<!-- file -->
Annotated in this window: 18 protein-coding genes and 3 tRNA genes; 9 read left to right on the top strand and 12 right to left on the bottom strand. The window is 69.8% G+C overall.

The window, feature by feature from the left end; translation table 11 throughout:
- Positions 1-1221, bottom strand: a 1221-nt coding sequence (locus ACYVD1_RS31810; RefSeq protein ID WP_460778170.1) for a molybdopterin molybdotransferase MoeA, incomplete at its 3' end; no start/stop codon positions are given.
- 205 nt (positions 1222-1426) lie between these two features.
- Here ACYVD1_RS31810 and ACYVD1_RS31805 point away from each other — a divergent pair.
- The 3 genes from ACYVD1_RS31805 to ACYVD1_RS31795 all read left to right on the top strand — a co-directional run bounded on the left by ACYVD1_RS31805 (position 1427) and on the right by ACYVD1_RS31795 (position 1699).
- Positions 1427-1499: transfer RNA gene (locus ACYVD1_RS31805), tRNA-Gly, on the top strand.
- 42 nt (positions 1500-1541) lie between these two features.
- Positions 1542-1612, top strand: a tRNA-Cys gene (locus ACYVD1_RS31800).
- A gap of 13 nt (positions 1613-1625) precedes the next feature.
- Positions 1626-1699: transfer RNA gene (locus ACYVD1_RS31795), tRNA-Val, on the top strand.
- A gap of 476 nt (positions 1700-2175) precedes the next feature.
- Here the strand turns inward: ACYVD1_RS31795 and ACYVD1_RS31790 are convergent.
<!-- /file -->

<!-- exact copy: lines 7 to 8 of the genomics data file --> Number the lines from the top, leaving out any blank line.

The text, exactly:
- Positions 1427-1499: transfer RNA gene (locus ACYVD1_RS31805), tRNA-Gly, on the top strand.
- 42 nt (positions 1500-1541) lie between these two features.